I have to admit, this plane is pretty easy to balance since the battery area is so large. I used several different battery setups and the CG didnt really move much. I used a 4s 4900 rhino, a 5s 5000 turnigy, and two 4s 3000 nanotech batteries in parallel to test CG and all of then came out really close without moving anything forward.
Here is a pic of the plane balanced with the nose slightly down with the two 4s 3000 nanotech batteries in parallel. This gave me a comfortable 6000mah capacity.
|Feb 07, 2011, 11:08 AM|
Since this plane was not designed for removable wings, I decided to take the plane to the field as one piece to show how much room it takes up in a standard SUV. This is a Jeep grand Cherokee.
I could fit one other smaller plane in the vehicle, but that's it. I will detail the removable wings in just a moment.
|Feb 07, 2011, 11:11 AM|
The winds were pretty bad the day I had available to do the test flight. They were around 20mph, but, mostly straight down the runway. So, this would be a good test of the power available on the stock setup as well as test the rigidity of the wing mods for making them removable. If the plane can take 20mph winds, then its going to be just fine during better flying conditions.
As a note, because of what I did to the tailwheel steering and removing the springs and such, I had absolutely positive steering control. This was essential given the amount of wind i was delaing with. Since the winds were that high, i used both 4s 3000 nanotech batteries to give as much weight as possible for the plane.
I was able to keep the plane straight on the roll-out, but, because there was somewhat of a crosswind, once the plane left the runway, it was blown fiercely to the left and right rudder deflection kept it from being blown into the next county.
Trimming the plane was not too bad. i didnt need any aileron trim, only some down trim to keep the plane from climbing. this was both a result of the wind and maybe a little up in the neutral position of the elevators.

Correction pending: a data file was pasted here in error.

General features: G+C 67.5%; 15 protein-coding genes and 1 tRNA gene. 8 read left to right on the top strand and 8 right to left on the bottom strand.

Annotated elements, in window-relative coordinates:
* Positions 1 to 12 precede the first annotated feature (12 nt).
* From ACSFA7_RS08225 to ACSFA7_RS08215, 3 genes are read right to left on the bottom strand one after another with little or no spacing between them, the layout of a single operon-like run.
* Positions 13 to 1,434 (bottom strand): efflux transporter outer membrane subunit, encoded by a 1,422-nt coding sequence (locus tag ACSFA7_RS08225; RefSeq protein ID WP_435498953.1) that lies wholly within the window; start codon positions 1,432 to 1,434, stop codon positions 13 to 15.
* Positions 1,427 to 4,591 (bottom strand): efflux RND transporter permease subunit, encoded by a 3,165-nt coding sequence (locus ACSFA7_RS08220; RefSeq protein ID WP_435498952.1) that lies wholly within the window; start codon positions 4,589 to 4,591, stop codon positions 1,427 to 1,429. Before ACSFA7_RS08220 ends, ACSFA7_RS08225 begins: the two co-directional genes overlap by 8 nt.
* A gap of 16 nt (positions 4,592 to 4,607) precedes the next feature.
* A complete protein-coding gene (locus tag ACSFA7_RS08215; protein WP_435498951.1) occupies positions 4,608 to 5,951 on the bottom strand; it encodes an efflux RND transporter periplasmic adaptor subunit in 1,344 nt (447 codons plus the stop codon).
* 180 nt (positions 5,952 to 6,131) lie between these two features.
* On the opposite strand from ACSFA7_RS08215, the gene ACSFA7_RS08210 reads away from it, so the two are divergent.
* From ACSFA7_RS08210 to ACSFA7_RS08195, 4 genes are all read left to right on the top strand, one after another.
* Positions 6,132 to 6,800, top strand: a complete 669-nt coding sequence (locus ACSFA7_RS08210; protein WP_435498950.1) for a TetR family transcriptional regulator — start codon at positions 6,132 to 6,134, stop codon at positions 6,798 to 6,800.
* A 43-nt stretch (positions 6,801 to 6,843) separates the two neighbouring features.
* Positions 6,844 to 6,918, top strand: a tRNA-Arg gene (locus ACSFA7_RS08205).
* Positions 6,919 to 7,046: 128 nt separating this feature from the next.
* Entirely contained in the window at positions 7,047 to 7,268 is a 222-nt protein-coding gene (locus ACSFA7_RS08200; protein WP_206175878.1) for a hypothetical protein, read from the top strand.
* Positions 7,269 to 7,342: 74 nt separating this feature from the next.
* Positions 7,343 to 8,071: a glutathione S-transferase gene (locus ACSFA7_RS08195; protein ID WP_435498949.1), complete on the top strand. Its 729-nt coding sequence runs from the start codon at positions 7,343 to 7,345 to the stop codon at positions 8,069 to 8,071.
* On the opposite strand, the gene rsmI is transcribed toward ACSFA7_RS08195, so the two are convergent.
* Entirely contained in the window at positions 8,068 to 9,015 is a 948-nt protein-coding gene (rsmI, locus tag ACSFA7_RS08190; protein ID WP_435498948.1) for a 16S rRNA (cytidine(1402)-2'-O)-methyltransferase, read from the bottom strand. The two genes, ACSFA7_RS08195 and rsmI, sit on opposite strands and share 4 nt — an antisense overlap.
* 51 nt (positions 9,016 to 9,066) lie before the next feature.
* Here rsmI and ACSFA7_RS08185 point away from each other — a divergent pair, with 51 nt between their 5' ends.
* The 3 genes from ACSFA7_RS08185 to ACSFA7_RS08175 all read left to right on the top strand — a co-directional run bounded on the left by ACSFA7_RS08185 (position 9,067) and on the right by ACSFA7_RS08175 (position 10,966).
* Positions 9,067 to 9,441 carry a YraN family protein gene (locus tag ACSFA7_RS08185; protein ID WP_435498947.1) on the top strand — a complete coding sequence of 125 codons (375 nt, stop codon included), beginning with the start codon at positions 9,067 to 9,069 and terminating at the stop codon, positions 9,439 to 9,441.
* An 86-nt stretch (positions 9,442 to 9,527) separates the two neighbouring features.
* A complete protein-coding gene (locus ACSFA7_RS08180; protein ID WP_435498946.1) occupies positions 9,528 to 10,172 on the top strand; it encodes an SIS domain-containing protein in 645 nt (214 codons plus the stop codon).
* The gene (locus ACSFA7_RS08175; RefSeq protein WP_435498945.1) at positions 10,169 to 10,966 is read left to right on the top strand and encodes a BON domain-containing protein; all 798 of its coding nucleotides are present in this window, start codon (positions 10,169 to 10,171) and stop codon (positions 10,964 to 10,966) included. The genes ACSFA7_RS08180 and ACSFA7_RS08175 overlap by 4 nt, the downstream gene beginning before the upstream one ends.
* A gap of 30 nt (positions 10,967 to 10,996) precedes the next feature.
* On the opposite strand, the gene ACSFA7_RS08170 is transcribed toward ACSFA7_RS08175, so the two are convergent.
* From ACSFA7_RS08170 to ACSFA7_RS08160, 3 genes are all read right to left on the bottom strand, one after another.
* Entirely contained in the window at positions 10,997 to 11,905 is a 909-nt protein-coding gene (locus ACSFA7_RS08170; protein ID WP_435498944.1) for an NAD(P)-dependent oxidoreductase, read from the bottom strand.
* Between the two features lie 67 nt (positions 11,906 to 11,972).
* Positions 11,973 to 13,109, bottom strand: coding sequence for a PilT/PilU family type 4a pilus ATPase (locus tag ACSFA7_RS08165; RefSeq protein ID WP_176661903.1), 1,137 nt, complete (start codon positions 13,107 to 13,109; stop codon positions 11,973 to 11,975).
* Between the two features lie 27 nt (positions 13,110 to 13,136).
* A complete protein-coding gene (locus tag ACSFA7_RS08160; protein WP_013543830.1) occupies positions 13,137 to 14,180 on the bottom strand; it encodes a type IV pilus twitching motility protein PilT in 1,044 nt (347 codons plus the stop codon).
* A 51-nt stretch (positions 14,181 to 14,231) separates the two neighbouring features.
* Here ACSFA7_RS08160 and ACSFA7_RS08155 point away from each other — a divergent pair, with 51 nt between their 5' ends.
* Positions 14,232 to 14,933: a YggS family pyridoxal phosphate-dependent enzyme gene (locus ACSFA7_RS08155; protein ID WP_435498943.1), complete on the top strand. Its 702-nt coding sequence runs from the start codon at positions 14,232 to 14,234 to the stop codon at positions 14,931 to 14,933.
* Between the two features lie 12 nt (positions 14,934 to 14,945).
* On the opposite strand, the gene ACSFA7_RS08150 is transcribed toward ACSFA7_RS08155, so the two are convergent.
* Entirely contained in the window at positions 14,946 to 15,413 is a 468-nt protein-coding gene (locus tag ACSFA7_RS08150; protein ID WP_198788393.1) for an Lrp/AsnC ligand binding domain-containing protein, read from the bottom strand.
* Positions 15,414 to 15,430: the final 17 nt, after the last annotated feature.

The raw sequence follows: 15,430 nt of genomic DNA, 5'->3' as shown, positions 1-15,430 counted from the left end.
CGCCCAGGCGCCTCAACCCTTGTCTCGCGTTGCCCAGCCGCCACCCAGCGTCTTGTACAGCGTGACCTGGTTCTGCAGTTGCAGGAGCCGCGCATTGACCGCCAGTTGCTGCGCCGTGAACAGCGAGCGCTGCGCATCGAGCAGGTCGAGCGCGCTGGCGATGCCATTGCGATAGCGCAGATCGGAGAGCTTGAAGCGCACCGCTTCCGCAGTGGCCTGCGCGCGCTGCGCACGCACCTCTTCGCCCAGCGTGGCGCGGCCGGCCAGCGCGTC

|Feb 07, 2011, 11:17 AM|
Ok...here's the test flight video. Winds were horrible at 20mph, but, in the middle of winter, well, at least it was 40 degrees instead of 20 with snow everywhere.
At the end of the video, you'll see the plane drift quite a bit. Since the plane is so light, even the rudder had a hard time keeping the plane from drifting A LOT as the speed was decreased on approach. I didn't want to risk trying to go around that time since the winds just seemed brutal, but I should have started the decent further out away from the runway. I had anticipated it drifting sideways some, but it was more then I was expecting as it got slower.
Now...at the end of the vid..you'll see the factory didnt use much glue on the main retract hard points. I have since reglued this area with a lot of epoxy.
|Feb 07, 2011, 11:20 AM|
So...now I will describe the removable wing mods I did to the plane.
There are tabs on each wing half that get inserted into the fuse. On those, I hollowed out some foam and glued in some plywood. These are bases for glueing in place some blind nuts(or T-nuts as they are called at Home Depot).
|Feb 07, 2011, 11:25 AM|